Princesses Elizabeth spent most of the war years at Windsor Castle and, like many other British children, was often apart from her parents. In October 1940, 14-year-old Princess Elizabeth broadcast a message to evacuees on the radio programme Children's Hour, urging them to have courage.
At the age of 19, Princess Elizabeth joined the Auxiliary Territorial Service (ATS). After joining, she trained as a driver and mechanic with the rank of Second Subaltern. Five months later she was promoted to Junior Commander, which was the equivalent of Captain. Her younger sister Princess Margaret was a Girl Guide and later joined the Sea Rangers.
As heir presumptive, Princess Elizabeth undertook public duties during the Second World War, which included visits to USAAF bases. B-17 serial number 42-102547 was nicknamed "Rose of York" for Princess Elizabeth (now Queen Elizabeth II), and she christened the aircraft on her Royal visit to the 306th Bomb Group at Thurleigh.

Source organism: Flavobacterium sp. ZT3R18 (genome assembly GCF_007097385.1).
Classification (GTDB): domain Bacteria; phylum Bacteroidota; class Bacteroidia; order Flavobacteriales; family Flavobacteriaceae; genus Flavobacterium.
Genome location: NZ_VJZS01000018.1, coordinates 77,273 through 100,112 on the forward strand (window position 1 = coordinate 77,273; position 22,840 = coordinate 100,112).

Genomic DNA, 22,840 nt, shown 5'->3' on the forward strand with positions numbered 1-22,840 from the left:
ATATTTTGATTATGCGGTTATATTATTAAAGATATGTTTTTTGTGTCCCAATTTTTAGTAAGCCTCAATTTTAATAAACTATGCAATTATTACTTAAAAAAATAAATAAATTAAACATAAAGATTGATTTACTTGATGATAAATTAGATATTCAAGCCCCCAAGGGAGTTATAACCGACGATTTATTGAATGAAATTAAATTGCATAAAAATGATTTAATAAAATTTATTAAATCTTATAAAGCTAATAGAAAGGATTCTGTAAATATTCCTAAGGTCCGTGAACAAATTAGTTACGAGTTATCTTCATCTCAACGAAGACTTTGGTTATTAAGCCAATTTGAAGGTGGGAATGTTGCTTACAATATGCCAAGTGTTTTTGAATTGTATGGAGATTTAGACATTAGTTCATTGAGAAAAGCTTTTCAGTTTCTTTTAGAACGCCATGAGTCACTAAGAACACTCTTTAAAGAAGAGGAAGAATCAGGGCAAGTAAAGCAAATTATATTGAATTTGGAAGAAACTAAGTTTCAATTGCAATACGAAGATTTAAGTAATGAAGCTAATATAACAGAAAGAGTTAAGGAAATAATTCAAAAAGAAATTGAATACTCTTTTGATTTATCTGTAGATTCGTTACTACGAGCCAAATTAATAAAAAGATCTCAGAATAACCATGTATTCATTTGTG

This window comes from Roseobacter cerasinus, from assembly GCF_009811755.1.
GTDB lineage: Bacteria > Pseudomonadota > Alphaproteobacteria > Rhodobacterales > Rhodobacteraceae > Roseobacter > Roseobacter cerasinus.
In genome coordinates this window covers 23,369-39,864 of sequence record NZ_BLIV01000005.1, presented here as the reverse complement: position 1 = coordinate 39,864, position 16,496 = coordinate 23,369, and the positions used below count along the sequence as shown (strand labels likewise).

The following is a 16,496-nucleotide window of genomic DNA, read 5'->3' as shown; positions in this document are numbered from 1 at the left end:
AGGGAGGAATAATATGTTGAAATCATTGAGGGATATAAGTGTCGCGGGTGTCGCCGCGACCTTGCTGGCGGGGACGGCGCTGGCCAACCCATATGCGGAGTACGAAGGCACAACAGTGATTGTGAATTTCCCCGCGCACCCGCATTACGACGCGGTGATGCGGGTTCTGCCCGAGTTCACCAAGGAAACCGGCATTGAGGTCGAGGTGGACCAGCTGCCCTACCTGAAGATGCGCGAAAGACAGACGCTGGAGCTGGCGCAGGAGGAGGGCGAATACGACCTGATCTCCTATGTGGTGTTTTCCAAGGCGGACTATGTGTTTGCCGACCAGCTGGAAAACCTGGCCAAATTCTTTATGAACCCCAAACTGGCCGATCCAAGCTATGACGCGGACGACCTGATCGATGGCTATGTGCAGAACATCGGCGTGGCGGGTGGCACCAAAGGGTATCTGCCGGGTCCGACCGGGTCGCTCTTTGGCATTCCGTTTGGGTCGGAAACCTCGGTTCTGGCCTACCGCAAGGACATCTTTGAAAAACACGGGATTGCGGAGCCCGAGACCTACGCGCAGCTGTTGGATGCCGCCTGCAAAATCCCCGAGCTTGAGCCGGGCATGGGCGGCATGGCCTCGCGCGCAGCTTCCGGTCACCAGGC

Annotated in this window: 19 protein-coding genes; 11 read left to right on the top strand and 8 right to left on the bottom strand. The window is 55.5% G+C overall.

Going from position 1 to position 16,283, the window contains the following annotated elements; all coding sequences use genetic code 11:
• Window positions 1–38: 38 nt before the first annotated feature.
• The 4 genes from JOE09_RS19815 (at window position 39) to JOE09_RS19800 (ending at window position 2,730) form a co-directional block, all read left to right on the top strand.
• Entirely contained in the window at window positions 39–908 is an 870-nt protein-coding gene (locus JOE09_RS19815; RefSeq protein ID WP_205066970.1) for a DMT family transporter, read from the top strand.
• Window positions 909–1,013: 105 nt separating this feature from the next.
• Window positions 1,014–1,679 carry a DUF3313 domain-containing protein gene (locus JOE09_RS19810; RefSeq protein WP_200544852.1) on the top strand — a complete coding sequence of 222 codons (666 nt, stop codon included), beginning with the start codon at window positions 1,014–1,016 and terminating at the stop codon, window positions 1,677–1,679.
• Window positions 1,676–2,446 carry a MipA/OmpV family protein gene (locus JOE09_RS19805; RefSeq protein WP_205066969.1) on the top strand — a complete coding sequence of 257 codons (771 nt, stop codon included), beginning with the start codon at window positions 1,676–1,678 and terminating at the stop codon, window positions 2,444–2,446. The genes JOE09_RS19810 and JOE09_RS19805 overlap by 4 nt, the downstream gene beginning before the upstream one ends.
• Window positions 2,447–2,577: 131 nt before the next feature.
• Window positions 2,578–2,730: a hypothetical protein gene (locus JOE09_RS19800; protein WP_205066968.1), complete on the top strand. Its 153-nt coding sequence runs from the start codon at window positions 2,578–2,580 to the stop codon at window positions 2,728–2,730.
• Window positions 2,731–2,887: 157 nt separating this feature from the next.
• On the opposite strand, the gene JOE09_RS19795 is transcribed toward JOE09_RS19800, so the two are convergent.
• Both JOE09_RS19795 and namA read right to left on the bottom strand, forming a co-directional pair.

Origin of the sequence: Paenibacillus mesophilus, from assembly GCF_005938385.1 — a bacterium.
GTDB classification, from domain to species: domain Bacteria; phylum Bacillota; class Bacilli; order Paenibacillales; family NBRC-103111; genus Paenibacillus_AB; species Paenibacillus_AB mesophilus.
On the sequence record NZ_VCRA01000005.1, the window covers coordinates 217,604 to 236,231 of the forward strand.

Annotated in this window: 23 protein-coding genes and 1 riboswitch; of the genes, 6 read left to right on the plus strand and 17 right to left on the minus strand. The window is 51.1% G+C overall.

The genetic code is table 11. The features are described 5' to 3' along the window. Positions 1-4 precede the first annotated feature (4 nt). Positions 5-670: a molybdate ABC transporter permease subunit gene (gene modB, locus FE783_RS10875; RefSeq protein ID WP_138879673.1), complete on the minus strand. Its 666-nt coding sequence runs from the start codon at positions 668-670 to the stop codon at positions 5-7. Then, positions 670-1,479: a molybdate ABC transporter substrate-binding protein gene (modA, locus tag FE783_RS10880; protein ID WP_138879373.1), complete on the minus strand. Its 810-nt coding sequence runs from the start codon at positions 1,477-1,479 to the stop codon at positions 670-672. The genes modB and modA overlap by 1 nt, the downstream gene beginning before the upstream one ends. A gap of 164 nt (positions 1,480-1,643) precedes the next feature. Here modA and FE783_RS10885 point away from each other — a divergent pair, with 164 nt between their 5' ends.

In 1952 she ascended to throne, becoming Queen of the United Kingdom and 15 other Commonwealth Nations. She is the longest living and longest reigning monarch in history.
Civilian | Queen of the United Kingdom and the Dominions of the British Commonwealth
During the Blitz, the King and Queen visited bombed areas to see the damage caused by enemy air raids. On these visits, the Queen took a keen interest in what was being done to help people who had lost their homes. After Buckingham Palace was bombed on...
Military | King of the United Kingdom and the Dominions of the British Commonwealth
At 6pm on 3 September 1939, King George VI spoke to the people of Britain and the Empire. In his radio broadcast, he talked of the difficult times ahead and urged his people to stand firm.
B-17 Flying Fortress
Delivered Cheyenne 12/3/44; Gr Island 22/3/44; Dow Fd 3/4/44; Assigned 401BG Deenethorpe 2/5/44; transferred 367BS/306BG [GY-F] Thurleigh 5/5/44. Missing in Action 63M Berlin 3 February 1945 with Vernor F. Daley Jr, Co-pilot: Joseph J. Carbine,...
||21 April 1926